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  September 22, 2015

Palestinian Elections Could Cement Antidemocratic Leadership


Noura Erekat explains fight taking place in the Palestine Liberation Organization as PA President Mahmoud Abbas speculates about a coming Intifada
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Palestinian Elections Could Cement Antidemocratic LeadershipJAISAL NOOR, PRODUCER, TRNN: Two Palestinians were killed in fighting on Tuesday in the West Bank, as President Mahmoud Abbas warned of another intifada or uprising if conditions don't improve for the Palestinian people, and peace talks aren't resumed. The deaths come at a time of increasing violence and tensions between Israelis and Palestinians, and clashes at the al-Aqsa Mosque.

Now joining us to discuss all of this is Noura Erakat. She's in Fairfax, Virginia. She's a human rights attorney, assistant professor at George Mason University, and co-editor of Jadaliyya magazine. Thanks so much for joining us, Noura.

NOURA ERAKAT: Thanks for having me.

NOOR: So we know there's been ongoing violence, which is almost a normal thing to happen in an occupation like that of the Palestinian territories. But what do you make of [Mahmoud] Abbas's warnings of another intifada? We're just around the 16-year anniversary of the Second Intifada, which started in the year 2000.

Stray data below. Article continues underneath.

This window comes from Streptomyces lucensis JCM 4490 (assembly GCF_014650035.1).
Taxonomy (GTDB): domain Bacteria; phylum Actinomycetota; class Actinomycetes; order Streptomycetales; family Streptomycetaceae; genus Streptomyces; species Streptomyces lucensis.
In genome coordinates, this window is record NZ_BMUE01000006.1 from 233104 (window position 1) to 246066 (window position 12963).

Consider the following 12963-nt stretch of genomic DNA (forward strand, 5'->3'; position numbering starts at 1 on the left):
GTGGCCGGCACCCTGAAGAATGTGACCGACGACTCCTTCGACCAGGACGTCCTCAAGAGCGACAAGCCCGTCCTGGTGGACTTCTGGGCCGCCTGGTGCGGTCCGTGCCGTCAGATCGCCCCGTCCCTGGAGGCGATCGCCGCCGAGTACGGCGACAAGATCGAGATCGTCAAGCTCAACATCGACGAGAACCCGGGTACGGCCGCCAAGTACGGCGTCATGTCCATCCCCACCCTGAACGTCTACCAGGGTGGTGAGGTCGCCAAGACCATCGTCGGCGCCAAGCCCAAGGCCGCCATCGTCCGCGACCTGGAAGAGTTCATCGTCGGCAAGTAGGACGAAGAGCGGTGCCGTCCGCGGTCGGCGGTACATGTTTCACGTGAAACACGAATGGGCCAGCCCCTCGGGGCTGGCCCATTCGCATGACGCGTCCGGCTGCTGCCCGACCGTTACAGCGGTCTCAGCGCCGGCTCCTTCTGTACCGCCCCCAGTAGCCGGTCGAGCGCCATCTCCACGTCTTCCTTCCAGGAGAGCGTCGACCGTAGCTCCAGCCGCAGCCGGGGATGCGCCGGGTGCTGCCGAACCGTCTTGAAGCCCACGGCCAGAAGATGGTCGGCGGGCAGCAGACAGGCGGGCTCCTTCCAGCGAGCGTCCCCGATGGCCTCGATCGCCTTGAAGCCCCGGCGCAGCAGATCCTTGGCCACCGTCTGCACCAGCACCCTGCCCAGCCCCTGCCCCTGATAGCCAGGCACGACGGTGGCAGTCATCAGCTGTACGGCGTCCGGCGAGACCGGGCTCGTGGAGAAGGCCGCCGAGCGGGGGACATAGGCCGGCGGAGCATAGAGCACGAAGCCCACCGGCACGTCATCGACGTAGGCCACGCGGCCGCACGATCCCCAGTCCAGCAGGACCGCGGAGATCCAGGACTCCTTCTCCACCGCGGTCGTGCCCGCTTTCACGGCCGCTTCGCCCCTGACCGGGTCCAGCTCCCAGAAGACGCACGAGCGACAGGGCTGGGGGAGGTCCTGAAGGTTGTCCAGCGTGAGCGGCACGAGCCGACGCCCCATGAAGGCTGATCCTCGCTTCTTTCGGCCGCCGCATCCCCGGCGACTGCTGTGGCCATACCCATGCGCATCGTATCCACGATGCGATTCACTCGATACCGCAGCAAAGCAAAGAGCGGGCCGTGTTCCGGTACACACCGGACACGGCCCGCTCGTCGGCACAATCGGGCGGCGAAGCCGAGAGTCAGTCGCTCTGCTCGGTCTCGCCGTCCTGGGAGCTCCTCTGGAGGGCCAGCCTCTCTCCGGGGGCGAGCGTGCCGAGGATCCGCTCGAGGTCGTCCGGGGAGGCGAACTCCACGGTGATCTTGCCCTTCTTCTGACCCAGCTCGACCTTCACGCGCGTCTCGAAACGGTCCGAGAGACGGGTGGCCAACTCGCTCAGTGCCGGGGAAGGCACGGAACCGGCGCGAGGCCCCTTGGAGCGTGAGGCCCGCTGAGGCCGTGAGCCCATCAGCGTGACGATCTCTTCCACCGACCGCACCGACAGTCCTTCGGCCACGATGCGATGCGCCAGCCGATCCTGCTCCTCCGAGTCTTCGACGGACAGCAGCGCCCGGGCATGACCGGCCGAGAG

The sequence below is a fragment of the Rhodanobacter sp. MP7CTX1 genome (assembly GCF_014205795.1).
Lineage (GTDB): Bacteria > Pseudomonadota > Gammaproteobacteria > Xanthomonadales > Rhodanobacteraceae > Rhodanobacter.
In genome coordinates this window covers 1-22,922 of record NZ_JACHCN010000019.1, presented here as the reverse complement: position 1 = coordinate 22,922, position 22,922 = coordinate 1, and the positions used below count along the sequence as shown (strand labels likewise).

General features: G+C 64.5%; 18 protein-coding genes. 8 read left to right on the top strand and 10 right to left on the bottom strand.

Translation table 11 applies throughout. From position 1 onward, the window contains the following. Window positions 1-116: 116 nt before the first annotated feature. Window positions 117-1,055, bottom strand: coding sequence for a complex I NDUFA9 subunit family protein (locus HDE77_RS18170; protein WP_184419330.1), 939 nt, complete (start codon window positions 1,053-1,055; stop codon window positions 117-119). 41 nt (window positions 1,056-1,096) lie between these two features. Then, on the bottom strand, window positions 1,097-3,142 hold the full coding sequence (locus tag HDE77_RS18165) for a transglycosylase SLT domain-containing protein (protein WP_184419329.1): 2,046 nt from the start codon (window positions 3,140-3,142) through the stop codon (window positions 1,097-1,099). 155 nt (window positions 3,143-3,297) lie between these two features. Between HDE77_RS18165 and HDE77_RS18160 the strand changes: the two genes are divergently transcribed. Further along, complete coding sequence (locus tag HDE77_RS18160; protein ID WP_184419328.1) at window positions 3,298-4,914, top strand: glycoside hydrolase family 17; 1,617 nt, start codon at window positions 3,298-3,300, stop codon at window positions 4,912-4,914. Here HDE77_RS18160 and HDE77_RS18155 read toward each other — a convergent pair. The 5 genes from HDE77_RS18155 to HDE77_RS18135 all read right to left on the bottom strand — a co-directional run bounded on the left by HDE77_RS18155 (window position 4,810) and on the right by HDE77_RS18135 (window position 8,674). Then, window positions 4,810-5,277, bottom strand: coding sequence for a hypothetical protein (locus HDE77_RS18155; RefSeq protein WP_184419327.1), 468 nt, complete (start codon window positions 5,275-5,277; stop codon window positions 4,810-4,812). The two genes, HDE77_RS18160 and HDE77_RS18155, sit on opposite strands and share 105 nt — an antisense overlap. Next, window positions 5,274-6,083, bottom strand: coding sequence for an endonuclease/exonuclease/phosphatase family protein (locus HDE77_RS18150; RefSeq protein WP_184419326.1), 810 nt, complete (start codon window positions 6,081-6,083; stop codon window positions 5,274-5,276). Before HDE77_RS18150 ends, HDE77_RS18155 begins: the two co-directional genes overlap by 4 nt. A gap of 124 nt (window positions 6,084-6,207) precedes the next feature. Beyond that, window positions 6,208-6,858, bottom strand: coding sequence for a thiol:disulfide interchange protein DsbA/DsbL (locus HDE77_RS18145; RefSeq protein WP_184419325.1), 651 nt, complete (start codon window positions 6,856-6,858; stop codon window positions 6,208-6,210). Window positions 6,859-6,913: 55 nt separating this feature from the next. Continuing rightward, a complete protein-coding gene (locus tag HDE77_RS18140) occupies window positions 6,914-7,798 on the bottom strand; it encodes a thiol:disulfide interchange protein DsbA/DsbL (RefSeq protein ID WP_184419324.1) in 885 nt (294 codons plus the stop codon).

ERAKAT: I think that you rightly point out that a military occupation suggests the normalcy of violence that Palestinians endure on a daily basis. So even outside of the media cycles, when Israelis are also subject to that violence, that's what's considered exceptional. And the norm is the way that structural violence is meted against Palestinian bodies in the form of the taking of life arbitrarily, as well as their detention without due process and administrative detention, as well as in the policing of their daily lives and the restriction of their movement. And so on and so forth. In the Gaza Strip, of course, it's the most severe because of the restriction not only of movement but even of food, where they're kept just above a level of starvation.